• 1. “IGEM depends on the academic institution of each team to provide a safety framework for that team. Because there is no formal safety framework or guidelines or precedent for amateur teams working outside of traditional labs, IGEM is afraid of the potential safety liability and doesn’t want amateur teams to participate until there is some kind of framework (2010!).
  • 2. Most of IGEM’s funding comes from grants to support undergraduate education. A host of amateurs who are not undergraduates would be supported by grants for undergraduate education, which could be a situation the grantors wouldn’t like. Randy didn’t want to take that risk.”

We can see that concern over biosafety is called up by the IGEM Direction to reject the DIYIGEM proposal. The second point is a very different argument, putting into light how both youth and academic composition of teams are important to grantors.

Two important things follow the rejection: how the DIY community proposes to take strategic advantage of it and how IGEM 09 Competition answers.

If we keep going on the post, Mackenzie Cowell is proposing different things to react to the rejection. At first, the rejection seems to lead DIYists to challenge safety concerns for two reasons. At the same time, in order to endure in the field and to be well considered by society, these safety norms will have to be established. And once these norms are established, it will be a way for garage practices to be known and recognized as serious and responsible, rather than being seen as a security risk. Then, the post proposes a very local strategy to create something about its rejection: Mackenzie Cowell proposes to make a “DIYbio symposium at the same time and place as iGEM” and follows, “it would be very valuable to bring as much of the community together as possible to meet and discuss these issues and to present a collective snapshot of their work and projects to the world. There would be cross-pollination with many of the iGEM participants, and lastly, I’d like to use the symposium as a deadline by which some group or groups of people could formally present thoughts and work on our safety strategy to the community and to the rest of the world.”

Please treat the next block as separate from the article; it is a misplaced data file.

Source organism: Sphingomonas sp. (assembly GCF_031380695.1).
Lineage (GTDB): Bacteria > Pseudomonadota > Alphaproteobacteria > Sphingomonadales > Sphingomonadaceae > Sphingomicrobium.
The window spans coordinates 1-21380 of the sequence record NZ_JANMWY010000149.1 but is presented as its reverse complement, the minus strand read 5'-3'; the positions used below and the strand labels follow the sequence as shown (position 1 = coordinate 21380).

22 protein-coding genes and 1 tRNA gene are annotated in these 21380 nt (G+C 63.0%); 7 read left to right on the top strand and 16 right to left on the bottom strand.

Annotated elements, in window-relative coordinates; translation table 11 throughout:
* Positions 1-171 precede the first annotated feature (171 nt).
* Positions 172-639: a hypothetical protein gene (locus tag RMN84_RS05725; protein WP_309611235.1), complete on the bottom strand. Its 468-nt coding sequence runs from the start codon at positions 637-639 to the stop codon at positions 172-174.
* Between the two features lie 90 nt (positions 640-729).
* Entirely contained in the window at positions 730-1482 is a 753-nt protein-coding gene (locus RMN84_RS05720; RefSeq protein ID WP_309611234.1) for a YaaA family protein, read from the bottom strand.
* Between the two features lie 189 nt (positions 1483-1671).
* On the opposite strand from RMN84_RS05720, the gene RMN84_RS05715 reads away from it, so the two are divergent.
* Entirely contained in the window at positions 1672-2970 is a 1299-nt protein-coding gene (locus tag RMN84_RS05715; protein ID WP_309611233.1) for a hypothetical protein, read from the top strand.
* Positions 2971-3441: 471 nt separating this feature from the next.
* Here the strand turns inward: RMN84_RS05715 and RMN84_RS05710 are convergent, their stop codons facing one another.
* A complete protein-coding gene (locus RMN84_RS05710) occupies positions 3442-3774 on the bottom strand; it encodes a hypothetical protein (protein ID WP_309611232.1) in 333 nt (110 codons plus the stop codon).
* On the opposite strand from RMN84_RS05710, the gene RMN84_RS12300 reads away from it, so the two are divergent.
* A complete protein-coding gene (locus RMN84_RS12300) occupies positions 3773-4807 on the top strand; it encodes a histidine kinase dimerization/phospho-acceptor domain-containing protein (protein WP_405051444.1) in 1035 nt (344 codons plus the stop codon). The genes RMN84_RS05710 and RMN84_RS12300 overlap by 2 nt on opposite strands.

As in traditional activism, the DIY movement knows that an innovative and quick reaction, even about a “bad news” can get round the problem and turn it to their own benefit.

The MIT reacteded, presumably to the pressure of DIY groups, by a surprising but small initiative. The IGEM 09 Competition will be the first to propose an “Open Division”.

On the IGEM 09 official wiki, you can find:

“For iGEM 2009 we will are opening up an experimental track for individuals or small teams that are interested in participating in iGEM in a limited capacity. These non-competition teams will have a chance to present a flash 5-minute presentation and present a poster at an exposition section of the iGEM 2009 Jamboree on October 30 - November 2, 2009. Non-competition teams will not be eligible for the standard prizes from the iGEM judging committee but might be eligible for a single award specific to non-competition teams.”

That way, MIT and the IGEM Direction are able to keep an image of openness to the participants, to DIY groups (which are mostly composed of very qualified biological engineers) and to grantors. Without making eligibility for global prizes and requiring teams to be “affiliated with a university or educational institution”, “have at least one faculty instructor” and reserving the right to give DNA on a case by case basis, MIT seems protected from “home made” projects.